How Is Blockchain Supply Chain’s Best Friend?

Have you ever wondered about the lifecycle of a product? It is indeed intriguing.

 

On your next trip to the supermarket, think about the various stages that a product had to undergo to reach your hands. This would include the raw materials, transporting of each and every raw material to the production plant, the processes it was subjected to, and the eventual steps of packaging and transportation to the Point of Sale (POS).

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As you may have guessed, each and every product goes through numerous processes and also involves middlemen. Supply Chain Management involves active streamlining of an enterprise’s supply-side activities to maximize customer value and competitive advantage in the marketplace. Put simply; it means managing the flow of goods and services in an efficient manner.

 

How exactly does blockchain gain relevance in the global supply chain sector?

 

Being an integral part of businesses and ensuring the success of a business and customer satisfaction, the supply chain is extremely vital as it works creatively around disruptions, helps diagnose problems beforehand, deals with unexpected natural disasters, and in general, ensures smooth functioning of day-to-day product flows. In such an industry, blockchain helps by simplifying processes and workflows, enabling businesses to adapt to changing market conditions, and guaranteeing better outcomes.

 

Blockchain is used in the supply chain in the following areas:

 

1.  Supplier Performance Management

 

 

It is important to have a detailed, metrics-based view about the performance of suppliers. These metrics can include quality, price, sourcing, volume, contract fulfillment, and rates of negative incidents. Blockchain acts as a single source of truth and offers validated transaction data which helps companies track key performance indicators. Using the smart contract layer of blockchain allows automation of business processes such as workflows and incentives. Such real-time performance measurement will foster reliable supply chain partnerships, ensure the quality of transactions, and improve process efficiency.

2. Trade Finance

 

A global supply chain operates mainly because of timely funds from banks and other institutions. As a part of this process, multiple copies of relevant documentation are generated. A shipment may involve the exchange of more than 30 documents at a given time. At times, this may also involve multiple revisions. This may lead to errors, delays, and even fraud.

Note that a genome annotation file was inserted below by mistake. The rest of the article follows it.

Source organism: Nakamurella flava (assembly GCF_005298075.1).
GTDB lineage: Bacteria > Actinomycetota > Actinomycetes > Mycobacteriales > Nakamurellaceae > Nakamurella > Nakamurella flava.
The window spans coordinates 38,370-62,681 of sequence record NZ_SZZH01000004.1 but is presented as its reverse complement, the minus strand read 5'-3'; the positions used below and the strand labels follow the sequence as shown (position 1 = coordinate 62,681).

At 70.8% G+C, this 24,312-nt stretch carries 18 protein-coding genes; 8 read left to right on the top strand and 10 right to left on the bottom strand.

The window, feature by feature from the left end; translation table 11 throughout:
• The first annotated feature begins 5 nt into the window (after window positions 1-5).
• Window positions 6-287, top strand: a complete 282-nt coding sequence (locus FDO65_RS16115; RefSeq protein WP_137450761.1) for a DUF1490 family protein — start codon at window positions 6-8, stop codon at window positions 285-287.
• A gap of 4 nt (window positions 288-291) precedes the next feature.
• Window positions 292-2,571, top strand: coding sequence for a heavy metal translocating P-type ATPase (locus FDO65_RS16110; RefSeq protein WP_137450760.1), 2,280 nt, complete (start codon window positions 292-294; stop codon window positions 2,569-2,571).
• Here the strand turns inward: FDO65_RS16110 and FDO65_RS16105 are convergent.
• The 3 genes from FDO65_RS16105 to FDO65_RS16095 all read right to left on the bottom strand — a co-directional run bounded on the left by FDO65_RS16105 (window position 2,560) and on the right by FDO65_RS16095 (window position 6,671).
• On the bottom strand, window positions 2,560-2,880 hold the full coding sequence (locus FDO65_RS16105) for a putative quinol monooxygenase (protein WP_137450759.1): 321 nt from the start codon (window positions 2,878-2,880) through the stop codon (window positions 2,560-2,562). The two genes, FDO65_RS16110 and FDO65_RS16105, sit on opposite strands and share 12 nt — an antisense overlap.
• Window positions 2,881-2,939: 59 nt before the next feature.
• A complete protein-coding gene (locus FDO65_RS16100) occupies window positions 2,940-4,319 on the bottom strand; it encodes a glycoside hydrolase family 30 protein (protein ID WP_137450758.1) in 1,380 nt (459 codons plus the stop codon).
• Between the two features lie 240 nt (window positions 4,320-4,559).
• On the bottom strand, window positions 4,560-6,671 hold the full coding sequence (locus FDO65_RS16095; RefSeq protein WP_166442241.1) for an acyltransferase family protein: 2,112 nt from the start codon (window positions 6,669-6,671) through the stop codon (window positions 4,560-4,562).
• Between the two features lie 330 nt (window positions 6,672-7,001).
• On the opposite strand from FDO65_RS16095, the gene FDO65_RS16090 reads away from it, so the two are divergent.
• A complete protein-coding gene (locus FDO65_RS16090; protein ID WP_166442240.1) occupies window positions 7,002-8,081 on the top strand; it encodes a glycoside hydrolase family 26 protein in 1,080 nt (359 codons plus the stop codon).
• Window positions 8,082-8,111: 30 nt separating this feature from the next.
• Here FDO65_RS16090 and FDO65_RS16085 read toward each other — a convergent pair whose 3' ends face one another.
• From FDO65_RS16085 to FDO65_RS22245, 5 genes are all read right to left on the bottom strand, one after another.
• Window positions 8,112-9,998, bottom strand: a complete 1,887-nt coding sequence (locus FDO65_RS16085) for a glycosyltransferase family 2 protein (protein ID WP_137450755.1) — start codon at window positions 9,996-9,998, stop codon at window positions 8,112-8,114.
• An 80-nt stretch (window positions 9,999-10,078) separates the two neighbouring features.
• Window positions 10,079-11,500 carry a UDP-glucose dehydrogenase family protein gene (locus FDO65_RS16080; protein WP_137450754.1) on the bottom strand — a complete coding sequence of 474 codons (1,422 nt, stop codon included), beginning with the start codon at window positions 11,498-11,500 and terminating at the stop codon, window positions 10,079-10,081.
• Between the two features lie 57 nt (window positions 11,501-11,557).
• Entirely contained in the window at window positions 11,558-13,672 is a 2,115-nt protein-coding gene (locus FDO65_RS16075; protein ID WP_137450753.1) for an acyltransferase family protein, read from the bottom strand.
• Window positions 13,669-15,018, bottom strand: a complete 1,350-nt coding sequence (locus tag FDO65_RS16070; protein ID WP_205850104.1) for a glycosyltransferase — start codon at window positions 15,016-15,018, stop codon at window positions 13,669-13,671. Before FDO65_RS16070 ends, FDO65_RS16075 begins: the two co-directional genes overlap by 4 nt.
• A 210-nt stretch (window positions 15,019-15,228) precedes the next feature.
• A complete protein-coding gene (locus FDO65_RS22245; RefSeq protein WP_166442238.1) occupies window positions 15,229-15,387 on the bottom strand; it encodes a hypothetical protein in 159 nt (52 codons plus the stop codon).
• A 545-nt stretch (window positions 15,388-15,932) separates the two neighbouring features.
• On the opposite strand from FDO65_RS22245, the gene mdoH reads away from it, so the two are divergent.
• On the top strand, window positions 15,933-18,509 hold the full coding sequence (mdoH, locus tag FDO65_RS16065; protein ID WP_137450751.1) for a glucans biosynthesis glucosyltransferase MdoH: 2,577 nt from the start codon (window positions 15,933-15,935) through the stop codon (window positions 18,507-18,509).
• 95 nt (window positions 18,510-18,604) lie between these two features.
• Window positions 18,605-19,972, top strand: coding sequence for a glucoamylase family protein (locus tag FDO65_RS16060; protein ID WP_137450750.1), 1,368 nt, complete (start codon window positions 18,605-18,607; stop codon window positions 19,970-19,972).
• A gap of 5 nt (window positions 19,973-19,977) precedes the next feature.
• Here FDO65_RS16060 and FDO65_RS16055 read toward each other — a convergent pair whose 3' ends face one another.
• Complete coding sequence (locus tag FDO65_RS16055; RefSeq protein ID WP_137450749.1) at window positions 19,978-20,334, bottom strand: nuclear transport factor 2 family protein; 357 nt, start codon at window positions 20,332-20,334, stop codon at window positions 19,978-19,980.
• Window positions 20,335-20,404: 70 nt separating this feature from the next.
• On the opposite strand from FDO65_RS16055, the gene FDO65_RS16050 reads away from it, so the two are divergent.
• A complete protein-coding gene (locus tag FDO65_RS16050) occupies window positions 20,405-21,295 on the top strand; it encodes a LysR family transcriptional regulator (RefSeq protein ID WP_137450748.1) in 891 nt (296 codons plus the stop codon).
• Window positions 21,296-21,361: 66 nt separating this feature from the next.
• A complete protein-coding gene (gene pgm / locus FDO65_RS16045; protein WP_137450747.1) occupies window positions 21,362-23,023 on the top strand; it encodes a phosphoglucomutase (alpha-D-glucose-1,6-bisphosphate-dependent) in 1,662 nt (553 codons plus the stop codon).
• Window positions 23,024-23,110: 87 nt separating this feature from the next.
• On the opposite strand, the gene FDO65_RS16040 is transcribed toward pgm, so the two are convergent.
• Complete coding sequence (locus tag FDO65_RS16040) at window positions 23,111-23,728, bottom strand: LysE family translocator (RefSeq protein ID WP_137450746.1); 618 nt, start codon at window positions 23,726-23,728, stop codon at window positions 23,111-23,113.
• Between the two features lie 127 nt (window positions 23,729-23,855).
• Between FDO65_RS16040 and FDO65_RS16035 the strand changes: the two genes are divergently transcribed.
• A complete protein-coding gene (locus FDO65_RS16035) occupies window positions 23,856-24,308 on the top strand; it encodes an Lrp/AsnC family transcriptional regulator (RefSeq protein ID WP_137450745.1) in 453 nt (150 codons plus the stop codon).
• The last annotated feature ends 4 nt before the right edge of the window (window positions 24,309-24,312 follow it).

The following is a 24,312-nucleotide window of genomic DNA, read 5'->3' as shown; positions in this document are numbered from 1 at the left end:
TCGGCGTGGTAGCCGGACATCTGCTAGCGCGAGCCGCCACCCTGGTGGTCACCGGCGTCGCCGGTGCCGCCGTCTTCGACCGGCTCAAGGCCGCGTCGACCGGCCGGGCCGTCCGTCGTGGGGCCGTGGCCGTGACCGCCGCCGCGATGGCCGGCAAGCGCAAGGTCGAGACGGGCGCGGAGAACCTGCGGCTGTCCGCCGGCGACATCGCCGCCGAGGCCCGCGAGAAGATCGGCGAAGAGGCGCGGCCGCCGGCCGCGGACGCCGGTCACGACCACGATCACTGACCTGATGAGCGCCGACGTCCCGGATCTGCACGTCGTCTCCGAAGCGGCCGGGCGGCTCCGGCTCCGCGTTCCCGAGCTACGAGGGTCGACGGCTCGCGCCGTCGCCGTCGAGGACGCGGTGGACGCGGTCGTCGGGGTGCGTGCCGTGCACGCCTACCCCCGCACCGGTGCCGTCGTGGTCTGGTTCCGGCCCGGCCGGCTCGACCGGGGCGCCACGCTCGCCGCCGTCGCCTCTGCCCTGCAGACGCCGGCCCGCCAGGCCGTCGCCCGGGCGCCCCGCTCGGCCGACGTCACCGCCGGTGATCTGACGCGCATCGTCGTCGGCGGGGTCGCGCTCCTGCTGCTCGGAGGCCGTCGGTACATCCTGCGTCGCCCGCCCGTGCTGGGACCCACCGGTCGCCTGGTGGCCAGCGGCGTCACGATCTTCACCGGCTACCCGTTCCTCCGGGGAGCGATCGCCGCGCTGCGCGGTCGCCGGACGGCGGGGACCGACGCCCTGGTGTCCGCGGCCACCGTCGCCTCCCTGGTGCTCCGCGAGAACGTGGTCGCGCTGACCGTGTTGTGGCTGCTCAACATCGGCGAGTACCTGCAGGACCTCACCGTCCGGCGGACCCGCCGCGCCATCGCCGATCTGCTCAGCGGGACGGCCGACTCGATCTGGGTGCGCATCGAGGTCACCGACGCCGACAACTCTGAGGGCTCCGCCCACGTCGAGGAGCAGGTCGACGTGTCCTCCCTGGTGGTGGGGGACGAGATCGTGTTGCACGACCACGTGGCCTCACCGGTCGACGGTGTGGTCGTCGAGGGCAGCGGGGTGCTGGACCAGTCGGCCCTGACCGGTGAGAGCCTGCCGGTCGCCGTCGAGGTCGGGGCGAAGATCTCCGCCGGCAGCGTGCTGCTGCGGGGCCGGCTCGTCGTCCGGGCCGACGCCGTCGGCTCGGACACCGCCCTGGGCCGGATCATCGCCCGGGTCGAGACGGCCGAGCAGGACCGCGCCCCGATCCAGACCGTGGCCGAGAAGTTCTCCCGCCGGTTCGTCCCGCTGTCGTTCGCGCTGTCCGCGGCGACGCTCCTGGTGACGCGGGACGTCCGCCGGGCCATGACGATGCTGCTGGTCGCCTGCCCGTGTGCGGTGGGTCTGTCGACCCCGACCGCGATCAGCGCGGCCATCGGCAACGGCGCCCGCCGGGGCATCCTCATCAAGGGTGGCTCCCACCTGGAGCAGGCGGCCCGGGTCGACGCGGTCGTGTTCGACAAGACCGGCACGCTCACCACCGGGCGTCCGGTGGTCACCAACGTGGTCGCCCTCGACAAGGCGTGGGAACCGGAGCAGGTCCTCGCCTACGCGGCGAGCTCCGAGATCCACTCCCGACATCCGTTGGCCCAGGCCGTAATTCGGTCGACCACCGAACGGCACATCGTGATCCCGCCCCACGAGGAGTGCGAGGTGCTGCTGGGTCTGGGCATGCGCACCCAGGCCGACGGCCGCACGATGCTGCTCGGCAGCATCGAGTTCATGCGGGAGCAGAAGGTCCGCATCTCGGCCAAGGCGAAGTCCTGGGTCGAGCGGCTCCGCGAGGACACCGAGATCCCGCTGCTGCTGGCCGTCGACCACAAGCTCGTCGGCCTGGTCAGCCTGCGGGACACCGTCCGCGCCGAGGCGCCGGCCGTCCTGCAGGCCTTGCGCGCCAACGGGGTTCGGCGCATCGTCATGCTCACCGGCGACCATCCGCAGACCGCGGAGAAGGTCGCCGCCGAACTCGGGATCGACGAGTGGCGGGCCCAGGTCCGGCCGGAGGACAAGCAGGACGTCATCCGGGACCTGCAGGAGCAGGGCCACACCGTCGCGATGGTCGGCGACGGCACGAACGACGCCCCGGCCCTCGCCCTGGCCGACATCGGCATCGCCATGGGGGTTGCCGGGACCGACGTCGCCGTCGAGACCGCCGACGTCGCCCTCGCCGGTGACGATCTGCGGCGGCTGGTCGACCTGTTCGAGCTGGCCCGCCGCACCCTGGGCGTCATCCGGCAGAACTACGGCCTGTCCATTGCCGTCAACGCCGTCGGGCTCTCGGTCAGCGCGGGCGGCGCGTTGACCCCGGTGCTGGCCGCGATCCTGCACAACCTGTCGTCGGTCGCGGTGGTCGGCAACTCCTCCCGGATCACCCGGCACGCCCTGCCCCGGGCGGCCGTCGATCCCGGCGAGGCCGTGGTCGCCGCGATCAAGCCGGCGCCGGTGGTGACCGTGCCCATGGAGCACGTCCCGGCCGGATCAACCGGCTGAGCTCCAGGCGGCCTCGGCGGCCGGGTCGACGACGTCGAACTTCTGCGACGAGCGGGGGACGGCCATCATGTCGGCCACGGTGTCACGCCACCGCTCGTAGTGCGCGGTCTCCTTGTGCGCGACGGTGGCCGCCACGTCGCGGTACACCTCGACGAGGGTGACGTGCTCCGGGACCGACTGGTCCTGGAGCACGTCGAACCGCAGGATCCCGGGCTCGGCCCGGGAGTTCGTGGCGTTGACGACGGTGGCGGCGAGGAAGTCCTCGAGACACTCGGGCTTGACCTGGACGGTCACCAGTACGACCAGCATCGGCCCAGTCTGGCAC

Using a blockchain network helps in:

 

  • Eliminating duplication errors.
  • Reducing delays.
  • Expediting documentation turnaround times.
  • Avoiding late penalties.
  • Reducing disputes.

3. Regulatory Compliance

 

It requires companies to provide periodic reports that comply with business and trade laws. It refers to aggregating all recorded information and presenting it in a government-mandated format. Using blockchain technology reduces the lag and cumbersomeness of compliance reporting. It allows the publishing of IoT-instrumented records and establishes an immutable audit trail. It allows companies to share records with parties outside the network such as customers.

 

A simple, real-life example of using blockchain in the supply chain would be ordering a life-saving cancer drug from a pharmacist. While reading product details, you noticed that it was mentioned that the medicine must be stored at below 20-degree Celsius, failing which it would be unfit to use. Though the pharmacist would have followed these instructions, how do you know that it was completely cared for during transit? The simple answer is that you don’t know. The simple solution would be to add microchip sensors which are regularly updated on a shared ledger. This will ensure that the medicine is stored in the required environment until it reaches you.

 

Undoubtedly, blockchains are transforming the way global business partners do business today. It saves time, thus driving agility. Blockchain networks prove to be an important support structure for the hyper-connected future encompassing emerging technologies.